She did some nice work in the 1980s, buoyed by the response to her autobiography (Madonna at one time held the film rights to it), interviews on “60 Minutes and other national television shows, work at festivals, etc. At long last, this miraculous survivor was deservedly deemed a legend. 

If all had been right with the world, she would have bowed out gracefully at the end of the 1980s, appearing at ceremonial occasions to be justifiably honored as amongst the universe’s most influential artists. Although her chops were just about shot, she kept on singing. Too, too often, the results were variable. Who knows why she kept on. Bread? Glory? The fact that singing was all she knew? Who knows? Ali, Sinatra, Joe Louis comprise just a very few who, in the opinion of the public, stayed too long at the fair. Or did they? The public kept on coming and kept applauding. Isn’t that what was and is important?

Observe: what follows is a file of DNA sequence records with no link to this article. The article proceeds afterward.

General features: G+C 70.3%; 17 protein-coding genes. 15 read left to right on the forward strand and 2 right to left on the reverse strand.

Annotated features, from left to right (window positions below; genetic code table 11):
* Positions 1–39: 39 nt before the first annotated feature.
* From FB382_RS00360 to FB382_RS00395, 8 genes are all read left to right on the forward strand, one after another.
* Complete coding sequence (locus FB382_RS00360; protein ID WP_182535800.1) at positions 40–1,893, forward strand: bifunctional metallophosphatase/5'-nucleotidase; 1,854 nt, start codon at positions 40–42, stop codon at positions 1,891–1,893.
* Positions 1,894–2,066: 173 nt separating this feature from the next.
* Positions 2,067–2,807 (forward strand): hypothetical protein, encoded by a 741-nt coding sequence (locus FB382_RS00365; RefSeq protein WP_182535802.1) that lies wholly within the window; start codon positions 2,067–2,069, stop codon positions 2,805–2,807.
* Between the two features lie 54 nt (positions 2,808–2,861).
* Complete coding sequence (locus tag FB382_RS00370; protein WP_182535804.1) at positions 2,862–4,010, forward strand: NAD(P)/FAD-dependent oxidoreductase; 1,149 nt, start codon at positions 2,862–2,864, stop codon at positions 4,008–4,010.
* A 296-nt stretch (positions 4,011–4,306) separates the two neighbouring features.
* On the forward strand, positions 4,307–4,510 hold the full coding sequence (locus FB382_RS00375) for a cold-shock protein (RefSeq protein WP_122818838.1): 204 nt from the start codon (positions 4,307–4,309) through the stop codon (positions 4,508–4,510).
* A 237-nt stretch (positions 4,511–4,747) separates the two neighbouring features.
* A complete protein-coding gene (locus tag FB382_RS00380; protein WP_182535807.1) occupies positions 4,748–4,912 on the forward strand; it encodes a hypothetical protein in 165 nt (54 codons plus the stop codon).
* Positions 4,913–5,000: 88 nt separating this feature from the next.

Cut to the latter 1990s and the year 2000 until now. Though I don’t know all the details, some time during those years, a relative youngster by the name of Robbie Cavolina attached himself to Anita O’Day, billed himself as her “manager,” and began booking her all over the world. The problem was, that Anita O’Day could no longer sing in any way, shape or form, and if my time with her several years ago at the Denver Jazz on Film Festival was any indication, she had little idea where she was. The whole idea of it was, simply, pitiful, and smacked of the grossest exploitation possible. Not too long ago, Cavolina had the unmitigated nerve to trot O’Day into a recording studio–or living room, as it sounded on the CD–to record something called “Indefatigable,” one of the saddest and most embarrassing documents ever recorded by anyone. It is an insult of the lowest kind to the legacy of Anita O’Day, and could have only been done for one reason: bread. If Anita O’Day, the consummate artist, had any idea what was happening, she would have never allowed it. It is a sin that Robbie Cavolina did.